“When we moved we came with nothing,” Mendoza explained. “So I tried to start this business showing my kids what my mother taught me, and that’s how we started.”

Mendoza says she chose to open her business on Fourth Plain because that’s where most of her customers are. With her shop tucked away in a strip mall parking lot, Mendoza says she’d welcome improvements to the area. Many of the buildings along the strip are vacant and covered in graffiti. But she also worries that investment could increase the property values and make it difficult for her to stay.

“To be honest, yes. I’m very concerned,” she said. “I may have to raise prices for products and that would affect my clients.”

A 2015 study by Portland State University graduate students found more than a third of renters in neighborhoods along Fourth Plain are burdened by housing costs. The poverty rate is more than double Vancouver’s average.

The study also found that a majority of the businesses in Fourth Plain are serving the people that live there. And that’s not just limited to food – culturally-specific insurance companies, hair salons, and health services are all on the corridor.

“When we looked at the Fourth Plain Corridor plan, we said here’s an area where there’s a huge asset in terms of minority-owned businesses and neighborhood serving businesses,” said Rebecca Kennedy, an economic development planner for the City of Vancouver.

The city helps fund programs with the Greater Vancouver Chamber of Commerce and the Hispanic Metropolitan Chamber to offer free technical assistance to small businesses. They also provide a series of workshops throughout the year and work with property owners to make small improvements to storefronts.

Kennedy says if the corridor can help attract a broader customer base, beyond those who live there, it could be a boon for business.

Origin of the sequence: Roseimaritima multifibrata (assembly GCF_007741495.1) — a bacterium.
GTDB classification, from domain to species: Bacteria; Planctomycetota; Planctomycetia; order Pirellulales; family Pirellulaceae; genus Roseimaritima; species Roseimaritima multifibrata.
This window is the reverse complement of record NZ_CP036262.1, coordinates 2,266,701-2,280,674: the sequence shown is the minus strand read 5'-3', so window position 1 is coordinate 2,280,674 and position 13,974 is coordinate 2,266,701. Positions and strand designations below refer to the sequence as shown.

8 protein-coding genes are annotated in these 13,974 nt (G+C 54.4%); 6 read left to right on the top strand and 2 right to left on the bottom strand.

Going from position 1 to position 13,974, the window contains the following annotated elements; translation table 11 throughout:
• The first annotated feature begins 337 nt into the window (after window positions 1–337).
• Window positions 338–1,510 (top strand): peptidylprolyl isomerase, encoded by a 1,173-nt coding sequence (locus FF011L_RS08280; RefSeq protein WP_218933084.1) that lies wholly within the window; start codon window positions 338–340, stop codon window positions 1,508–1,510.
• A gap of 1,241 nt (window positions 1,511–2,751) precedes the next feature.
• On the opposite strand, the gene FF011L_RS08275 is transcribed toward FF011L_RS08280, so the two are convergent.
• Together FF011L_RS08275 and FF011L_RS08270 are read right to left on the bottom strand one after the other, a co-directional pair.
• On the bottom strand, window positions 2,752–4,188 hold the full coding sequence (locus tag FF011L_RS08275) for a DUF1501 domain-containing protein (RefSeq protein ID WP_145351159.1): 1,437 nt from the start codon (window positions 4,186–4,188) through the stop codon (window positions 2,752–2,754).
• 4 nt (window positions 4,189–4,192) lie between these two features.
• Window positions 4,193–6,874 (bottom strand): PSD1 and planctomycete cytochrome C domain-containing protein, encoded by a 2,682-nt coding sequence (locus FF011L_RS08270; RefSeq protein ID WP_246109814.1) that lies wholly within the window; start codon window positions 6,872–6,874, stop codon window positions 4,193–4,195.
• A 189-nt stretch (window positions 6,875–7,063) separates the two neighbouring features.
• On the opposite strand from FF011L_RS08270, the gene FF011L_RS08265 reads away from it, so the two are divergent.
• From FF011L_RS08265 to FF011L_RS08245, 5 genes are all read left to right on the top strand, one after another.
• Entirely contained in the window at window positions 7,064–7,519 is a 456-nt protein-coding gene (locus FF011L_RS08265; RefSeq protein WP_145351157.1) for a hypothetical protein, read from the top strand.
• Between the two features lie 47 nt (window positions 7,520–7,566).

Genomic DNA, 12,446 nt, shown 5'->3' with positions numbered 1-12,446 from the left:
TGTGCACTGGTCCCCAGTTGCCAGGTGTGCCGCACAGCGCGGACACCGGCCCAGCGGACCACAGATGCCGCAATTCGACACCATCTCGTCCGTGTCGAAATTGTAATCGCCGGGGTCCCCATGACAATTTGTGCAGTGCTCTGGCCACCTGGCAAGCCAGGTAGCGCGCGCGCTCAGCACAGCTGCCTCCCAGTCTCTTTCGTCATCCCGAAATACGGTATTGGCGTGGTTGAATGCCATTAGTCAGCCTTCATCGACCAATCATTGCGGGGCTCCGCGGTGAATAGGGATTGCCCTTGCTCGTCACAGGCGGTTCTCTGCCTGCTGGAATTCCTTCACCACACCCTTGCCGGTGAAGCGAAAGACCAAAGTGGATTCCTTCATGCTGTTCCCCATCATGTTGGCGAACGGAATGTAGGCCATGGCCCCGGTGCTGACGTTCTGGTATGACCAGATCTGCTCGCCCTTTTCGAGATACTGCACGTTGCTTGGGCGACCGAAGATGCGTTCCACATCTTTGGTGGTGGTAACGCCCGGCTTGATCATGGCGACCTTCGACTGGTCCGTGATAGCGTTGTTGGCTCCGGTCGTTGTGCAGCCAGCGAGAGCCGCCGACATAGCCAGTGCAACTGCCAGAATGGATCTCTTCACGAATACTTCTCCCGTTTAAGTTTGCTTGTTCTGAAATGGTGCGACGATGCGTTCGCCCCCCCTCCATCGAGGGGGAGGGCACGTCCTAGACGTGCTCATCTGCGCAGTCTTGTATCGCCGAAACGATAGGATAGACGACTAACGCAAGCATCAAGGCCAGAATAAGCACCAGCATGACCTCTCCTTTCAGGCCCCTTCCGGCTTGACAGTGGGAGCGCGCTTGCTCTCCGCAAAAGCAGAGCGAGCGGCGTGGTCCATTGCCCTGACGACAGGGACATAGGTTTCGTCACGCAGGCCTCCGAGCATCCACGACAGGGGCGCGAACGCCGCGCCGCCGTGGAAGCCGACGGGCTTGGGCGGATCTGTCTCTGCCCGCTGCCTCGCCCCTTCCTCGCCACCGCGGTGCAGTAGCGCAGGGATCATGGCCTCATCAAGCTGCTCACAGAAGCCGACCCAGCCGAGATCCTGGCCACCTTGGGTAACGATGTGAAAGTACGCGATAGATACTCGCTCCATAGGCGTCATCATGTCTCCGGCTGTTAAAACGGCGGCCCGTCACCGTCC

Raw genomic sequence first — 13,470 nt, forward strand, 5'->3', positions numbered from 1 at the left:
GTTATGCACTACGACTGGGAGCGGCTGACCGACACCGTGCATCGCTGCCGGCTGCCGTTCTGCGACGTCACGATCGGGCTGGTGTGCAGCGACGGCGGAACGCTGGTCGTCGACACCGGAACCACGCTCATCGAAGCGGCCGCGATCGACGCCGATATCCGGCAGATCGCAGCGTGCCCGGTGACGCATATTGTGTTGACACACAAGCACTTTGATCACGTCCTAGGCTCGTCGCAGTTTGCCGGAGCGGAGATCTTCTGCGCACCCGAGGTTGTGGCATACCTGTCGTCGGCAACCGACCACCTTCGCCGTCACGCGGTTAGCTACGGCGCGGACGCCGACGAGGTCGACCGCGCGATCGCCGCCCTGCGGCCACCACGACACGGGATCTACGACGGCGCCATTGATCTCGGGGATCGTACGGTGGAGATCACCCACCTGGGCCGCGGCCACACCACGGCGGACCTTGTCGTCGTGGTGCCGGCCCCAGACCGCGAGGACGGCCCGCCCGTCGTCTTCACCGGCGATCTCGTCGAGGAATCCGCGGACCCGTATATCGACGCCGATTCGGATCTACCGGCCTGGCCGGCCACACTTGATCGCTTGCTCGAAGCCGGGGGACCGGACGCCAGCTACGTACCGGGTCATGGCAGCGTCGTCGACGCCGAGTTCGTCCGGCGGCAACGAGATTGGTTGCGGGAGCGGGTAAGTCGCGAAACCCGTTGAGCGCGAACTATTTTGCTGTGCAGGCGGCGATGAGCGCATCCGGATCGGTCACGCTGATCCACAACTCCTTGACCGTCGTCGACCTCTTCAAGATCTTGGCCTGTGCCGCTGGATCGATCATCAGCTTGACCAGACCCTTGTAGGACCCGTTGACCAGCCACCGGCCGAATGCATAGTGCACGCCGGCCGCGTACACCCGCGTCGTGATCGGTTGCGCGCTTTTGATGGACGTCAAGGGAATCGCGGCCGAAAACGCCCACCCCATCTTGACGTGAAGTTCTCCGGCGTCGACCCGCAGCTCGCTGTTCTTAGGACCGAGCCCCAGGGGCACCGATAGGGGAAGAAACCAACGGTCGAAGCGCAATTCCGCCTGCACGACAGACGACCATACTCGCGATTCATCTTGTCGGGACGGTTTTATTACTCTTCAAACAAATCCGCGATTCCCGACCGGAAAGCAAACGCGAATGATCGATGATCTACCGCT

“That is the opportunity,” said Kennedy. “Let’s really try to support and strengthen the business district in that area.”

The corridor is already changing. Earlier this year, C-TRAN completed its first Bus Rapid Transit system, The Vine, which travels down Fourth Plain. Six apartment complexes slated for the area could bring an additional 400 housing units.

“We’ve been seeing a huge shift in investment and development that’s playing out here,” said Mark Maggiora, the executive director of Americans Building Community, a not-for-profit community development corporation with a focus on Fourth Plain Boulevard.

Maggiora says after the city invested resources into improving downtown Vancouver, officials began asking what’s next. Mayor Tim Leavitt – then a city councilmember – suggested his old neighborhood: Fourth Plain.

“And he really made the case that if we consider the downtown zone the heart of Vancouver, the Fourth Plain Corridor is its backbone,” said Maggiora. “It’s really a place where many people get their start.”

Now the biggest test for the city will be finding a balance between branding a business district and preserving its character.

“That’s a challenge,” said Maggiora. “As a place shifts its character to one of a more inviting and safe place – the word gets out.”